Wednesday, December 29, 2010

Leek and Chestnut Soup

December 2010 357 As much as I enjoy sandy beaches and mild climates, I’d be hard pressed to give up the four seasons, even with all the shoveling required after the recent snowfall here in New Jersey. There’s something warm and cozy about a pot of soup on the back burner and bread baking in the oven that doesn’t feel quite the same when the thermometer is hot enough for gin and tonics and grilled steaks. No, for now, I’ll put up with the shoveling and keep warm in the kitchen.

Obviously if you don’t like chestnuts, you won’t like this soup. But if you do….. well, you’ll love this soup. I wish I could tell you where I got this recipe, but it was handwritten on a paper placemat tucked among the scores of recipes I’ve collected over the years. I adjusted it somewhat in any event, so it’s not exactly the same as the one I wrote down.

If you have ever roasted chestnuts, you know how pesky it is to dig the meat out. Well, I’ve just been clued in to a very easy way to slip the buggers from their shells, and it doesn’t even involve making the traditional little “x” on the shell. Click here to view a video from Philip Rutter, founding president, The American Chestnut Foundation showing you how. It lasts about 15 minutes, but it’s very informative.

But to give you the idea in a nutshell (sorry, couldn’t resist folks), what you have to do instead is slice the raw chestnuts in half, then drop them into boiling water.

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Leave them in for only a couple of minutes, then take them out and work with them while they’re warm. They’re harder to peel after they cool. Take a small spring-loaded pliers in one hand (actually mine weren’t even spring-loaded) and hold the chestnut in the other. Use the pliers to grasp the shell and squeeze - the meat should loosen immediately. Some of them may break into small bits, but in general they’ll come out so much more readily than the traditional method of cutting an “x”, roasting them and getting frustrated when most of it falls apart.

December 2010 216 At this point, the chestnuts won’t be cooked, but you can proceed with this recipe and they’ll cook in the broth. If you want to eat them as a snack, just pop the peeled chestnuts onto a baking sheet and roast in the oven for another 15 minutes or so, depending on how large they are. Be careful not to leave them too long, or they’ll dry out quickly and become hard as a hockey puck since they won’t have their protective coating.

Chestnuts are also sold in jars and in foil bags already fully cooked, and you can probably use those instead if you like. Naturally, the ones you buy fresh are going to taste the best. Take it from this little squirrel friend outside my kitchen door, who seemed to like his chestnut well enough to hoard it under the snow. Hope it’s still waiting for him when the snow melts.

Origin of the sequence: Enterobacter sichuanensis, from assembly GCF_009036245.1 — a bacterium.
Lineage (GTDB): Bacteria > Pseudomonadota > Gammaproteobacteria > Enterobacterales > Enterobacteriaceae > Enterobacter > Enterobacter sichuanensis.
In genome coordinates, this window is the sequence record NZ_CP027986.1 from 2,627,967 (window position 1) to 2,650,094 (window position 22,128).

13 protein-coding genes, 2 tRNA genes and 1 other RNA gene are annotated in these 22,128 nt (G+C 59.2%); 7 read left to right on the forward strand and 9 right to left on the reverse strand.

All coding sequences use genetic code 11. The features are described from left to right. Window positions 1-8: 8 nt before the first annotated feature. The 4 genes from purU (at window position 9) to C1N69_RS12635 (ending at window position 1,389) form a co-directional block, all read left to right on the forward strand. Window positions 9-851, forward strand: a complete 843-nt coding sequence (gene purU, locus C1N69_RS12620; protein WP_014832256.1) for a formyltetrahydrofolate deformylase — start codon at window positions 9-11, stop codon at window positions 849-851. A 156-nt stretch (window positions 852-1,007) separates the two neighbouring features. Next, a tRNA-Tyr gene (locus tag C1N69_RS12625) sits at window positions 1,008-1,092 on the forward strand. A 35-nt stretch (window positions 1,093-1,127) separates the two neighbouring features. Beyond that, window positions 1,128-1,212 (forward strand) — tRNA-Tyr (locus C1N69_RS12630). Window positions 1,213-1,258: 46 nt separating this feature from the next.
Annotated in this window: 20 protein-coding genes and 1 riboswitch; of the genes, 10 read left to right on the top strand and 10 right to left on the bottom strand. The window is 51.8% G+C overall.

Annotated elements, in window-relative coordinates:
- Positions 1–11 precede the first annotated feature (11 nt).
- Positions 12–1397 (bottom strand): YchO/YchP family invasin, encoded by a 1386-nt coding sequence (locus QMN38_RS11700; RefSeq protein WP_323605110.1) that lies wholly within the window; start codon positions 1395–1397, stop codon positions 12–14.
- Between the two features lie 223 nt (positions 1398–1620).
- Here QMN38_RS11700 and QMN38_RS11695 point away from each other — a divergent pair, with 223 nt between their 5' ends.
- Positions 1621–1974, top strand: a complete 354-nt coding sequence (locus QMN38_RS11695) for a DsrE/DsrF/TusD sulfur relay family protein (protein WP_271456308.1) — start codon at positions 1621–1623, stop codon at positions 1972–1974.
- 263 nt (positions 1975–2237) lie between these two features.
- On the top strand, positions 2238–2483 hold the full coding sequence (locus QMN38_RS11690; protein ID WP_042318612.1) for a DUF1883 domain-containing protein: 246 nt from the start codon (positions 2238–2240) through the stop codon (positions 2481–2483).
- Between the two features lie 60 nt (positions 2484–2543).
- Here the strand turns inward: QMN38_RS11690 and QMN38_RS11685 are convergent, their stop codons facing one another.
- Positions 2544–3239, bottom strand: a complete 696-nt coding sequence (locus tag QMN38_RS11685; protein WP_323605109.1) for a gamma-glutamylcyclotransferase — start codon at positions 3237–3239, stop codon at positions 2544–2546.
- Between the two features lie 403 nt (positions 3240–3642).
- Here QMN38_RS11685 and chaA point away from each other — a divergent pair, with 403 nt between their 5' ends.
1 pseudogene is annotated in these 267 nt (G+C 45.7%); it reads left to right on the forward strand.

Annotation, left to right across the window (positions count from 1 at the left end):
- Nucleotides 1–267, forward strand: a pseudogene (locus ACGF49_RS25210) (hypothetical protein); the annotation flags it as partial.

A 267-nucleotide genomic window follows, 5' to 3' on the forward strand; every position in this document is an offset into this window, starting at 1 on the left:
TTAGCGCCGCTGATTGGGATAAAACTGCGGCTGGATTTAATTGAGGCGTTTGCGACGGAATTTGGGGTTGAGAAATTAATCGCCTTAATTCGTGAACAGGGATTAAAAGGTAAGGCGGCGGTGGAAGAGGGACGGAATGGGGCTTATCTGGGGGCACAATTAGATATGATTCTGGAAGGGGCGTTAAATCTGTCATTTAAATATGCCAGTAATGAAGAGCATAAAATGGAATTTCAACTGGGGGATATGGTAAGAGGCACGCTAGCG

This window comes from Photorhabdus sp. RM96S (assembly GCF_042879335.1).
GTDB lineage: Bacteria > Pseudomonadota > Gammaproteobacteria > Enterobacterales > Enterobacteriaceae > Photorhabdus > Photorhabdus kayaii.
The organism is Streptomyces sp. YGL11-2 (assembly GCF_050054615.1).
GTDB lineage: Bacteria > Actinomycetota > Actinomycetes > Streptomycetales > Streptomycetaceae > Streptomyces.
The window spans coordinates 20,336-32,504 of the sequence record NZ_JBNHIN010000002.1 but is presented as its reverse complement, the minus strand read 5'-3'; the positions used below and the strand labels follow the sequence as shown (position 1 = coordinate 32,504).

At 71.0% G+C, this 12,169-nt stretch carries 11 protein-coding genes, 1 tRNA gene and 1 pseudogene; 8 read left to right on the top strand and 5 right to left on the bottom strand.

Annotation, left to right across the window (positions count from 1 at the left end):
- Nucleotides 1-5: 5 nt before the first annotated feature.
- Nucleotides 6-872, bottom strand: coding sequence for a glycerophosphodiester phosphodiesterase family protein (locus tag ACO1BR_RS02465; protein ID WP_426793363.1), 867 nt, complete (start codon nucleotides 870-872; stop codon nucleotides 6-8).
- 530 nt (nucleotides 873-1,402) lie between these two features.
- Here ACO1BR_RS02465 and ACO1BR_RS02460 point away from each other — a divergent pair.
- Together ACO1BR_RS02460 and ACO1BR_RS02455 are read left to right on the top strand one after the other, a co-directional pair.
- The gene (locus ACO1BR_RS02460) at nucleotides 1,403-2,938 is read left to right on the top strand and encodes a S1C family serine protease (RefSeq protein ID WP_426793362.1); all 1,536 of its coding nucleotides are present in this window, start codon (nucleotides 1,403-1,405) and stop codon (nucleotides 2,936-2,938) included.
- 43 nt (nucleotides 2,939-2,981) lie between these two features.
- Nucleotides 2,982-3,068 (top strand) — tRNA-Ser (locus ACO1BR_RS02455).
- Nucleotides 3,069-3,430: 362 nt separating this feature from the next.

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Leek and Chestnut Soup

Printable Recipe Here

  • 1/4 cup butter
  • 2 1/2 cups sliced leeks (about 3 medium leeks)
  • 2 carrots, sliced
  • 1 pound chestnuts
  • 3 cups chicken stock
  • 1/4 cup white wine (or sherry)
  • salt, pepper to taste
  • heavy cream (optional)
  • sour cream

Melt the butter and sauté the leeks, carrots and chestnuts for about 10 minutes. Add the chicken stock, wine, salt and pepper and continue to simmer on low heat, partially covered, for another 20 to 30 minutes or until the chestnuts are fully cooked.  Put everything in the blender to puree, then reheat, adding cream if desired. Serve with a dollop of sour cream.

Wednesday, December 22, 2010

Cod Fish Cakes

December 2009 264 Salted cod, or baccala, always makes an appearance in our household on Christmas eve. When I was growing up, it was always served crispy and hot after being floured and fried in deep, hot oil. After I got married, I started preparing it by dipping it in a beer batter first before frying. Then after a camping trip to Canada’s Gaspe Peninsula decades ago, where my husband and son caught enough codfish to feed the whole campground, I came up with a different dish, almost identical to this codfish recipe.

So there we were in the Gaspe and I had tons (well, more like ten pounds) of Codfish to deal with. We gave out lots of it to fellow campers, but kept a few pounds for ourselves. I wanted to try something other than the codfish and onions I had already sautéed for dinner one night but I hadn’t exactly brought my cache of cookbooks to search through.

Lo and behold, in a nearby museum was a display of what life was like in that region for early settlers. Codfish has been an important food source and export there for centuries. (For an interesting book on the fish, read “Cod: A Biography of the Fish That Changed The World” by Mark Kurlansky.) A cookbook was included in the museum display and I took a peek, coming across a recipe for codfish cakes, using mashed potatoes, eggs, parsley and a few other ingredients. I wrote down the recipe quickly and have used it year after year since then.

Last year, my father found the following recipe in the Philadelphia Inquirer. He made it and brought it to our house on Christmas Eve. It’s really the same recipe I found in Canada, but it calls for balls, rather than the flat “cakes.”  The oval shape is much easier to eat as finger food, making it perfect for any get-together, not just Christmas eve.